Mortgage lending rules cool property price rises, says Myhome.ie

Price growth strongest in cheaper parts of Dublin and for cheaper property types

In Dublin, where the housing squeeze is tightest, stock rose 25 per cent to 5,000 homes. Photograph: Dara Mac Dónaill

In Dublin, where the housing squeeze is tightest, stock rose 25 per cent to 5,000 homes. Photograph: Dara Mac Dónaill

 

Central Bank lending limits are cooling the rate at which house prices are rising, according to the Myhome.ie/Davy second quarterly property report for 2018.

The median asking price for new homes nationally is now €270,000, while in Dublin it has reached €384, 000, according to the report, which is published on Monday.

Prices rose 7.2 per cent in the year to the end of the second quarter – the slowest rate of inflation in two years – and down from 9.5 per cent in the first three months of the year.

In Dublin, the slowdown was more marked, down to 6.8 per cent from 11 per cent at the turn of the year, the report shows.

The research attributes the cooling rate of inflation to slower bank lending. Its author, Davy economist Conall Mac Coille, welcomed the finding, arguing that double-digit inflation was unsustainable in the long term.

“The Celtic Tiger years demonstrated the folly of allowing rising leverage in the mortgage market to drive double-digit house price inflation indefinitely,” he said.

This time around, he said, Central Bank limits, which restrict lenders to loaning up to 3½ times a borrower’s income, were preventing households from forcing prices higher by taking on excessive mortgages.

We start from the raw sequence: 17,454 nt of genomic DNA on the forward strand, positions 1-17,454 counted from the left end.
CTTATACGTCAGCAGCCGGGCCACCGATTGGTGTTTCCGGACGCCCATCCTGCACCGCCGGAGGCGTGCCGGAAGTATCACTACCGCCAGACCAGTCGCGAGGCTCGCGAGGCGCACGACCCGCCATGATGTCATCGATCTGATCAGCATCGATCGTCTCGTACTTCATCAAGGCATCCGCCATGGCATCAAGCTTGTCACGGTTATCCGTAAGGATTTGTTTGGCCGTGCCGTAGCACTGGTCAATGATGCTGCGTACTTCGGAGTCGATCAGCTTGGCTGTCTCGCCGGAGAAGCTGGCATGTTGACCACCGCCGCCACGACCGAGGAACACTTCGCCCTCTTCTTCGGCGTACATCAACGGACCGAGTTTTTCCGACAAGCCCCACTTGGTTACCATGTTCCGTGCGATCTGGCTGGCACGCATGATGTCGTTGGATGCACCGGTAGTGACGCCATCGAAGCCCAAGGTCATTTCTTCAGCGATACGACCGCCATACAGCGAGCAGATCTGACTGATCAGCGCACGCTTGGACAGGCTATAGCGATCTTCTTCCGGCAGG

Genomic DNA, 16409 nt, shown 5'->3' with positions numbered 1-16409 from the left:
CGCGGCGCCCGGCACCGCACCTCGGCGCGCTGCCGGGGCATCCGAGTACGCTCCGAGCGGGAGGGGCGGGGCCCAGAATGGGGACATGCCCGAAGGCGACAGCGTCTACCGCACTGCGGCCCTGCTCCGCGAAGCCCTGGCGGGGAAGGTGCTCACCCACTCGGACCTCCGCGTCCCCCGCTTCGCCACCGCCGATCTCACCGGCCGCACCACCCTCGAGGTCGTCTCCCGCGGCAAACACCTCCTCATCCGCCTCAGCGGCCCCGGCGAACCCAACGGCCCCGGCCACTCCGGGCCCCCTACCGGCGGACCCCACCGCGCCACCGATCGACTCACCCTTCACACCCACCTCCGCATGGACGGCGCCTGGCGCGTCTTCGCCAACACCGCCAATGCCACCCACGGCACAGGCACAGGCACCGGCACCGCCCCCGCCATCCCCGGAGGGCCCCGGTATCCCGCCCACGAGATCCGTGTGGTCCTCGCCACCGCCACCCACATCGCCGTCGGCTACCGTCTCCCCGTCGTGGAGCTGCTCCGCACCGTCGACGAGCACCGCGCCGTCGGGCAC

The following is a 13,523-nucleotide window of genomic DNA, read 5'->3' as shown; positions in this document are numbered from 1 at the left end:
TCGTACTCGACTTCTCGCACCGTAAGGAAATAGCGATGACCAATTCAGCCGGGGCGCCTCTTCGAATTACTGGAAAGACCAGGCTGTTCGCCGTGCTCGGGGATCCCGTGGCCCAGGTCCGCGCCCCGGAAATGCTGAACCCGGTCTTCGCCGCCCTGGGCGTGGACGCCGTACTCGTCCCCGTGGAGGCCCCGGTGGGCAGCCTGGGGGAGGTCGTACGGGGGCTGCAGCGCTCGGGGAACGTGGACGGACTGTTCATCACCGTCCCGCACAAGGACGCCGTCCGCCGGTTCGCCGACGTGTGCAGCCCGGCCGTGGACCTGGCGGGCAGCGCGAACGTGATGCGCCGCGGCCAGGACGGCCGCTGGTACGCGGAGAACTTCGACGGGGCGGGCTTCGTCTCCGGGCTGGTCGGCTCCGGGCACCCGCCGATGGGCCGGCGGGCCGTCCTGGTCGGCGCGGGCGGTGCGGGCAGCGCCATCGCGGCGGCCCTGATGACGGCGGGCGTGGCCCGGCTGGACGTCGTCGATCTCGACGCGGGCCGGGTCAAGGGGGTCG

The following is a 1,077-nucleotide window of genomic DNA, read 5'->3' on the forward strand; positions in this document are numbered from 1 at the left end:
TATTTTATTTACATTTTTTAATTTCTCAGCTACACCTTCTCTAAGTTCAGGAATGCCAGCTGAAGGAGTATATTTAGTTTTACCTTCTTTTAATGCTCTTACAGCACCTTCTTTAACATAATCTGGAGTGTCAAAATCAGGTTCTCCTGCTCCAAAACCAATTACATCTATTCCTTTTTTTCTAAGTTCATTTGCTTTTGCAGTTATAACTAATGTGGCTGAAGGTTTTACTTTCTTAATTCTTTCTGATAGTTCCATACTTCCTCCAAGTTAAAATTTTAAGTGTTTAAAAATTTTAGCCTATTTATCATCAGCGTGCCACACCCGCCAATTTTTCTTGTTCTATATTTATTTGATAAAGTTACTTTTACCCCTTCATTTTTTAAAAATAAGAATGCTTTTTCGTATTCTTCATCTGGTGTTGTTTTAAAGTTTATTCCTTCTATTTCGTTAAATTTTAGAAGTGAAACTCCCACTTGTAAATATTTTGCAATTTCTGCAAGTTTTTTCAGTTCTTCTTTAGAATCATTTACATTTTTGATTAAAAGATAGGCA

“We would normally expect the slowdown in asking prices to feed through into transaction prices within the next three to six months,” Mr Mac Coille said.

He noted that prices were growing at their strongest in less expensive parts of Dublin and for cheaper property types.

“For example, one-bedroom apartments in Dublin are up 11.4 per cent on the year, but four-bedroom detached houses are only up 2.3 per cent,” he noted.

Acute shortage

He warned that the State still faced an acute housing shortage, but agreed that there was a more sensible debate on solving the problem that focused on planning reform, housing density, efficient use of State land and infrastructure.

Angela Keegan, managing director of myhome.ie, said stocks had improved. The number of available homes was up 3.7 per cent nationally on the year to 21,600, the first sign of growth since 2015.

In Dublin, where the housing squeeze is tightest, stock rose 25 per cent to 5,000 homes, which she described as very positive.

“With few homes now in negative equity, transactions among existing homeowners with mortgage debt are on the rise,” she said. “There are also now 409 new housing developments listed for sale on Myhome – well up from the 342 in mid-2017.”

Figures from the Property Price Register show that the number of sales in the first five months of 2018 rose 6 per cent and indicated that the increase for the year could be closer to 10 per cent. This would bring the number of sales to 60,000.

“While we are still clearly in the midst of a housing crisis, all the key indicators are moving in the right direction as we inch closer to a normally functioning property market,” Ms Keegan said.